First published in October 6, 2007 Armenian Reporter
Armenian Genocide resolution set for October 10 committee vote
Full House expected to act by Thanksgiving
by Emil Sanamyan
WASHINGTON – The House Foreign Affairs Committee will consider and vote on the Armenian Genocide resolution on October 10. A senior Democratic leader predicted a vote by the full House of Representatives vote by the end of November.
House Resolution 106 affirms the U.S. record on the Armenian Genocide. It was first introduced in January by Reps. Adam Schiff (D.-Calif.), Frank Pallone, Jr. (D.-N.J.),
Brad Sherman (D.-Calif.), George Radanovich (R.-Calif.), Joe Knollenberg (R.-Mich.) and Thaddeus McCotter (R.-Mich.). It has the backing of 226 of the 435 members of the House.
House Speaker Nancy Pelosi (D.-Calif.) and Majority Leader Steny Hoyer (D.-Md.) have been longtime supporters of affirmation, and have pledged to bring the measure to a vote. But there has been stiff opposition to its consideration from Turkey and its Washington lobbies.
The administration has cited the importance of Turkey to U.S. interests as a justification for its opposition to congressional action.
Turkey refuses to acknowledge the genocide and has for decades pressured the international community to refrain from considering the issue.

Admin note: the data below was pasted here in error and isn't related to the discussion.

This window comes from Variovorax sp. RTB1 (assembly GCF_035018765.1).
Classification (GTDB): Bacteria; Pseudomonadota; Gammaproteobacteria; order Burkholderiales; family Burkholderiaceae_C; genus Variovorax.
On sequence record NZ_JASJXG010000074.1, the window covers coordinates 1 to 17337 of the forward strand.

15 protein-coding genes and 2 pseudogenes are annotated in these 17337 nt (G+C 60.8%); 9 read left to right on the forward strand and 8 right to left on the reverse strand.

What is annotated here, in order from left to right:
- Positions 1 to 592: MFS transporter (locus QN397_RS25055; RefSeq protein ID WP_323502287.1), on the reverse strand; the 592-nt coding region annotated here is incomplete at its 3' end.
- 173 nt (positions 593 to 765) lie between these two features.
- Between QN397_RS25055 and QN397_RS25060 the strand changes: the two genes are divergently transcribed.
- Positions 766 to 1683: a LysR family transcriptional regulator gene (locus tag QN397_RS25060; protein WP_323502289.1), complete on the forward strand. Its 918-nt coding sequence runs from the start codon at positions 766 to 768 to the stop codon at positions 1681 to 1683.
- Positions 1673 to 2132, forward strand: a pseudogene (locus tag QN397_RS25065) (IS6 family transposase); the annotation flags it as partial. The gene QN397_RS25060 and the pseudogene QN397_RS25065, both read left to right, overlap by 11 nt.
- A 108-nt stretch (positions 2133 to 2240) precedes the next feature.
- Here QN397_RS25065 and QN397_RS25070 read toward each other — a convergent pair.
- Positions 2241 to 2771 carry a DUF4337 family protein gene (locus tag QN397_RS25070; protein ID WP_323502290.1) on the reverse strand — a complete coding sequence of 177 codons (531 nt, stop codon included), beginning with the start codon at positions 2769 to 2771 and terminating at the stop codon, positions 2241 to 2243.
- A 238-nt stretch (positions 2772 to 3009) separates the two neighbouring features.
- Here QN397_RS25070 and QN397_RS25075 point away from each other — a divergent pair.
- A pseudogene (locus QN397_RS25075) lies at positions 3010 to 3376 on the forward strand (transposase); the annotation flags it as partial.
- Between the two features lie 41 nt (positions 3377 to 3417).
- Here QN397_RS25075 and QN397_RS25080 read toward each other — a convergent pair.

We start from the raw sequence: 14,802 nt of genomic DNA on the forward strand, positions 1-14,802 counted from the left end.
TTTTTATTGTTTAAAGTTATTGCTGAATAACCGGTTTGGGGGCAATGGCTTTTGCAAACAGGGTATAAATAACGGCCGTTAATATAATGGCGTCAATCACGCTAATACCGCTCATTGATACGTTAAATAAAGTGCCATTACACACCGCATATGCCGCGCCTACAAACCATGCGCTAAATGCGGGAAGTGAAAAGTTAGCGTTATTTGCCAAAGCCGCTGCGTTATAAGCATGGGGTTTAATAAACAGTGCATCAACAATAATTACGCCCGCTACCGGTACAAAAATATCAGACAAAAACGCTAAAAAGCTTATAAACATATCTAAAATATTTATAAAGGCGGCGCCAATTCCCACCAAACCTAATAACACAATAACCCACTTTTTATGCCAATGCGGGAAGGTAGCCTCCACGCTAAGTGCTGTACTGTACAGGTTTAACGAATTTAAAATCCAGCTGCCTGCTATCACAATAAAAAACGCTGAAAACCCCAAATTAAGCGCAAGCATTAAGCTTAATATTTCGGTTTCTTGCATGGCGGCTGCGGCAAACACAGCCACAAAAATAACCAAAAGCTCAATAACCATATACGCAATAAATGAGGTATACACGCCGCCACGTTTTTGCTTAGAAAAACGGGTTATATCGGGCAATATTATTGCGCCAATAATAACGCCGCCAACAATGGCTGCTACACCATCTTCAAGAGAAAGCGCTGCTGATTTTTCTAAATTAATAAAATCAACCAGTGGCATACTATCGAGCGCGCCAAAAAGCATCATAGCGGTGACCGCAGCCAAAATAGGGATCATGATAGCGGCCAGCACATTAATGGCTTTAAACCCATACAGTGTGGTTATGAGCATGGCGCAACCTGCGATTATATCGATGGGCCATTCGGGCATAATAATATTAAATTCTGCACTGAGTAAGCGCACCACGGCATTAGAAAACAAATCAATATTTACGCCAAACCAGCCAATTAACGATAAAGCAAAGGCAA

Nevertheless, about 20 countries, from Canada to France to Lithuania have resisted Turkish pressure and formally affirmed the Genocide.
The international affirmation campaign has led to greater awareness of the genocide and a more open debate on the issue in Turkey.
According to recent polls by the International Republican Institute, close to 10 percent of Turks now say there was genocide and further 14 to 17 percent acknowledge “mistreatment” of Armenians.
In September 2005, a similar resolution was passed by the House International Affairs Committee by a vote of 40-7, but the Republican leadership at the time acquiesced to the administration’s position and did not bring the resolution to
a vote in the full House.
This time around the likely committee passage on October 10 is expected to be followed by a prompt House vote. Congressional aides told the Associated Press on October 3 that “the committee would not have taken up the resolution without [Speaker] Pelosi’s support.”
And Majority Leader Hoyer predicted the resolution will pass the House before Thanksgiving, the Los Angeles Times reported on October 3.